EU Research Collaboration With Israeli Police in Tatters After Belgian University Exit

The prestigious Catholic University of Leuven in Belgium has announced its withdrawal from a controversial EU-funded research cooperation project with the Israeli police and the Israeli Ministry of Public Security.

The Catholic University of Leuven in Belgium has announced its withdrawal from a controversial EU-funded research cooperation project with the Israeli police and the Israeli Ministry of Public Security. The decision comes as EU Foreign Ministers met yesterday morning with Israeli Prime Minister Benjamin Netanyahu, who is struggling to contain Israel’s growing international isolation as a result of the Boycott, Divestment and Sanctions (BDS) movement.

For months, advocates for human rights — Palestinian and European civil society, academics, artists and MEPs — have been questioning the research project for common prisoner interrogation techniques with two Israeli entities that are complicit in the torture of Palestinian prisoners, including children, in violation of international law.

LAW TRAIN, as the project is known, is financed by the European Union under the framework of Horizon2020, the Union’s research fund.

Congratulating the decision, Professor Lieven de Cauter, member of the Leuven Academics Against Law Train, said:

We are happy that the rector of our university has decided not to prolong this collaboration with the Israeli police on research. We had hoped for an immediate pull-out, but that was admittedly not an easy step. We also fully endorse the rector’s proposal to draft a human rights charter that will monitor our research and hopefully avoid similar missteps in the future.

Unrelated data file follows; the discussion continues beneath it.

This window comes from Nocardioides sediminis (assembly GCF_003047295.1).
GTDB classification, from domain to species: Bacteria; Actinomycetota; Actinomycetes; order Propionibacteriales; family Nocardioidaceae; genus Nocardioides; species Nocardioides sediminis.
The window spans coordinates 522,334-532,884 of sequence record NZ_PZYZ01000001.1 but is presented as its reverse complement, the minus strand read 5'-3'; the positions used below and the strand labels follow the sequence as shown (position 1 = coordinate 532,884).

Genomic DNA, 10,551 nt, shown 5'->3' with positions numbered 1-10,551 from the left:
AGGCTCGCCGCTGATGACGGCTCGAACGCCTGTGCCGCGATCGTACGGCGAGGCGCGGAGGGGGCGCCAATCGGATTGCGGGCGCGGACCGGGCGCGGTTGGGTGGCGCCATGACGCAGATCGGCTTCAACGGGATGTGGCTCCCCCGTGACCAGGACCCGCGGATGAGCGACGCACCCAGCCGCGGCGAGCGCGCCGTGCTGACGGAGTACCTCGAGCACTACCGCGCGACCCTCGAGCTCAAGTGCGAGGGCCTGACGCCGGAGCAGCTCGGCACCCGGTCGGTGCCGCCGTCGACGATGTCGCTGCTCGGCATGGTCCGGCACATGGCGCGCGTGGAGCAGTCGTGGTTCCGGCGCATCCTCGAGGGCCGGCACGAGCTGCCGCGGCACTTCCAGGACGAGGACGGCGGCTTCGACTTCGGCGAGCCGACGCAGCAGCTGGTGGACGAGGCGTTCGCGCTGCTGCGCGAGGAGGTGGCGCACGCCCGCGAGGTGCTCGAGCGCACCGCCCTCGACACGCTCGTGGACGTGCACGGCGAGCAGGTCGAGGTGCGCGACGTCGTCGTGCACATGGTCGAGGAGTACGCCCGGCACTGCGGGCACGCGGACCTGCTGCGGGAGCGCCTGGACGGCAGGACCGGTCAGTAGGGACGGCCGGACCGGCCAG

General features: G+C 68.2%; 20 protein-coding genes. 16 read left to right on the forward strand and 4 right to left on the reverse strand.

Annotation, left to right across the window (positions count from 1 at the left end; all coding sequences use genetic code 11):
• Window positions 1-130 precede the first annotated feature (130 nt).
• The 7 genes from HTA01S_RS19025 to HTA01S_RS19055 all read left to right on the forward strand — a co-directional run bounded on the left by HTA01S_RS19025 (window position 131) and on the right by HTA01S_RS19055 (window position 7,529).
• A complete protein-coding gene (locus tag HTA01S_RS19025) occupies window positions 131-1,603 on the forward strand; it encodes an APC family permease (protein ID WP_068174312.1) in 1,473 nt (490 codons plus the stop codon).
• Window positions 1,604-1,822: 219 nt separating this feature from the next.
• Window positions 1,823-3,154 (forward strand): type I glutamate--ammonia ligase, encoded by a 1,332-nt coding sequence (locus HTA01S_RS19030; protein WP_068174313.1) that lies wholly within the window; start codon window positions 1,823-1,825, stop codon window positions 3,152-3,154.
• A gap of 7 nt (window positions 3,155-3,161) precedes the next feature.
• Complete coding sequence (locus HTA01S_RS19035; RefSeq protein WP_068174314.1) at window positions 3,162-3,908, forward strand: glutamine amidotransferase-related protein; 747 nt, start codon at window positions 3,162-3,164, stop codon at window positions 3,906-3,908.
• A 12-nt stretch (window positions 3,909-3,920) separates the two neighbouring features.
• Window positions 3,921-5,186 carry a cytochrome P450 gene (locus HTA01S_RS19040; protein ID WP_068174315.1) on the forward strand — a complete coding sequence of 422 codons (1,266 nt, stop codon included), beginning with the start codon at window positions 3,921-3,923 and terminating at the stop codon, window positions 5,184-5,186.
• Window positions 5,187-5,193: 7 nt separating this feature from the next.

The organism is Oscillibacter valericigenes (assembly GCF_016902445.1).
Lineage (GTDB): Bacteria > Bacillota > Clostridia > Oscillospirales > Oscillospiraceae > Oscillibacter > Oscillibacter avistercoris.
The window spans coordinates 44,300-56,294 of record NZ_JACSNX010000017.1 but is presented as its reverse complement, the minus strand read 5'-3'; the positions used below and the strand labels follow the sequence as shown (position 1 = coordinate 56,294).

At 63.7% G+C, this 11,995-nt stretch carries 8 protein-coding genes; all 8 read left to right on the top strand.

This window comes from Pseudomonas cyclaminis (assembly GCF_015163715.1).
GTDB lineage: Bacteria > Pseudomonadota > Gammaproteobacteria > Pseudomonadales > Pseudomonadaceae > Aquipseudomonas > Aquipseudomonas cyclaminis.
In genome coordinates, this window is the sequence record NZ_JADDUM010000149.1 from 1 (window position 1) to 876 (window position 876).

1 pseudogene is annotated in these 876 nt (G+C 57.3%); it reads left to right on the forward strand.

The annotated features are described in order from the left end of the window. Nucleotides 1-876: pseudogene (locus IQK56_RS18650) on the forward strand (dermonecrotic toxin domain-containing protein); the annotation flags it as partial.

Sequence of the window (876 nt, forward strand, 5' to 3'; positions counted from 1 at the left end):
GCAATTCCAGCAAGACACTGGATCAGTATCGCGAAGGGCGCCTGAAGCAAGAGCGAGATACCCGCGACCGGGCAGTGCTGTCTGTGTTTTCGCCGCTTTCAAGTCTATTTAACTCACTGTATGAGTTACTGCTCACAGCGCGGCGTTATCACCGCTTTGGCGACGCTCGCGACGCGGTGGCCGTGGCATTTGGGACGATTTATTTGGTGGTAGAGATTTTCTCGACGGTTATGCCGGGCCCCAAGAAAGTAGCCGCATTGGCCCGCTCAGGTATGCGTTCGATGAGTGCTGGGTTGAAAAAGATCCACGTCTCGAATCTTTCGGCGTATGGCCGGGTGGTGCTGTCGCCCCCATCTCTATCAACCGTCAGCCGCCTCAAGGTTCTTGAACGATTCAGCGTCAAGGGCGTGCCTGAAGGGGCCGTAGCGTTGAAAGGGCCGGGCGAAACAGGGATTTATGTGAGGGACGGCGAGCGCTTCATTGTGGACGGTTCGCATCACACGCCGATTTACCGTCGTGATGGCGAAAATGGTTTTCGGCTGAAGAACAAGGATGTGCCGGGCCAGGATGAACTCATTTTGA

The withdrawal of the Catholic University of Leuven from LAW TRAIN follows the Portuguese Justice Ministry’s withdrawal of support in response to pressure back in July 2016, in a move that was seen as a major boost in the campaign to stop the project. This latest decision puts in question the continuation of the controversial project.

Jamal Juma’, general coordinator of the Palestinian Stop the Wall Campaign and a member of the Palestinian Boycott, Divestment and Sanctions National Committee (BNC) said:

Another core partner in LAW TRAIN has taken the only ethical decision possible and left the project for as long as Israeli institutions complicit in Israel’s violations of Palestinian rights are involved in it. LAW TRAIN not only disregards Palestinians human rights, it normalizes them, giving Israel a green light to continue its torture methods. Even worse, LAW TRAIN exhibits them as an example to follow in Europe.

This second withdrawal from LAW TRAIN may spell the end of the project. Until then, we continue to call on the European Union and all remaining participants to follow the example of Portugal and the Catholic University of Leuven and withdraw support from this ethically and legally reprehensible project.

The dean of the Catholic University of Leuven, Luc Sels, acknowledged in a statement published on the 6th of December that the institution will stop participation in LAW TRAIN beyond April 2018, when the current funding cycle ends. He argued that the project “poses an ethical problem in view of the role played by this strong arm of the Israeli government in imposing an illegal occupation of the Palestinian territories and of the oppression it causes for the Palestinian population.”

The Belgian Stop LAW TRAIN Coalition is now demanding that the Belgian government follow suit and also withdraw from the project. The campaign across Europe continues, led by the European Coordination of Committees and Associations for Palestine (ECCP), calling on the EU to respect its own laws by banning Israeli military and security companies from participating in EU research and from receiving EU funding.

Note to editors:

  • Over 750 Belgian academics and artists have called on the members of the project to withdraw while the EU Commission is yet to respond to Members of the European Parliament (MEPs) on a legal opinion signed by 25 renowned legal experts questioning the legality of its funding to Israeli entities.